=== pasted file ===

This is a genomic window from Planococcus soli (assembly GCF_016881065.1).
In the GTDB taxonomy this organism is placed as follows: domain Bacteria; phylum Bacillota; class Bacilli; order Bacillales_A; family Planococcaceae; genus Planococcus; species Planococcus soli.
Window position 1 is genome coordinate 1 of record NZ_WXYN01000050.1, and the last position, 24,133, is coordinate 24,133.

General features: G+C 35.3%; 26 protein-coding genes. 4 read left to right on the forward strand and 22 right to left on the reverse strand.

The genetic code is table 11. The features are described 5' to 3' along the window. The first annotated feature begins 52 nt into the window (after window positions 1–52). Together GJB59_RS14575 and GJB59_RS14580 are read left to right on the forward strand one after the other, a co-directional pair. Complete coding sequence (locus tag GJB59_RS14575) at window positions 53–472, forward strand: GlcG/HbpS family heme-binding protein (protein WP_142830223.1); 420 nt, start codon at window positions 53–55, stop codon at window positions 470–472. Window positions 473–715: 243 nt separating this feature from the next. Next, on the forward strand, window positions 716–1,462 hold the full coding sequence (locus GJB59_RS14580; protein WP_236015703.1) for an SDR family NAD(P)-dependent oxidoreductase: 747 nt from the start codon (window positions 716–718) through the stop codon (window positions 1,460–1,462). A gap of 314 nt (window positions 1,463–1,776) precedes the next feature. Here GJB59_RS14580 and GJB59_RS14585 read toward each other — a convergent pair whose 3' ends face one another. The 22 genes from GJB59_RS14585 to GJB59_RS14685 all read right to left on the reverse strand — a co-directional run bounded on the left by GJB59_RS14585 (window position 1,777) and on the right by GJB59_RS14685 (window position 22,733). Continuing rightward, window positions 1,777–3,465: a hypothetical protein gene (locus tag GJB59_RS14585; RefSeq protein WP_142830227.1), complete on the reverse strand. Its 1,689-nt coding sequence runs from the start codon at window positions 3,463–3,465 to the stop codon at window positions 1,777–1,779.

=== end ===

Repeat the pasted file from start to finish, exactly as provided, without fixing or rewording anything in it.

This is a genomic window from Planococcus soli (assembly GCF_016881065.1).
In the GTDB taxonomy this organism is placed as follows: domain Bacteria; phylum Bacillota; class Bacilli; order Bacillales_A; family Planococcaceae; genus Planococcus; species Planococcus soli.
Window position 1 is genome coordinate 1 of record NZ_WXYN01000050.1, and the last position, 24,133, is coordinate 24,133.

General features: G+C 35.3%; 26 protein-coding genes. 4 read left to right on the forward strand and 22 right to left on the reverse strand.

The genetic code is table 11. The features are described 5' to 3' along the window. The first annotated feature begins 52 nt into the window (after window positions 1–52). Together GJB59_RS14575 and GJB59_RS14580 are read left to right on the forward strand one after the other, a co-directional pair. Complete coding sequence (locus tag GJB59_RS14575) at window positions 53–472, forward strand: GlcG/HbpS family heme-binding protein (protein WP_142830223.1); 420 nt, start codon at window positions 53–55, stop codon at window positions 470–472. Window positions 473–715: 243 nt separating this feature from the next. Next, on the forward strand, window positions 716–1,462 hold the full coding sequence (locus GJB59_RS14580; protein WP_236015703.1) for an SDR family NAD(P)-dependent oxidoreductase: 747 nt from the start codon (window positions 716–718) through the stop codon (window positions 1,460–1,462). A gap of 314 nt (window positions 1,463–1,776) precedes the next feature. Here GJB59_RS14580 and GJB59_RS14585 read toward each other — a convergent pair whose 3' ends face one another. The 22 genes from GJB59_RS14585 to GJB59_RS14685 all read right to left on the reverse strand — a co-directional run bounded on the left by GJB59_RS14585 (window position 1,777) and on the right by GJB59_RS14685 (window position 22,733). Continuing rightward, window positions 1,777–3,465: a hypothetical protein gene (locus tag GJB59_RS14585; RefSeq protein WP_142830227.1), complete on the reverse strand. Its 1,689-nt coding sequence runs from the start codon at window positions 3,463–3,465 to the stop codon at window positions 1,777–1,779.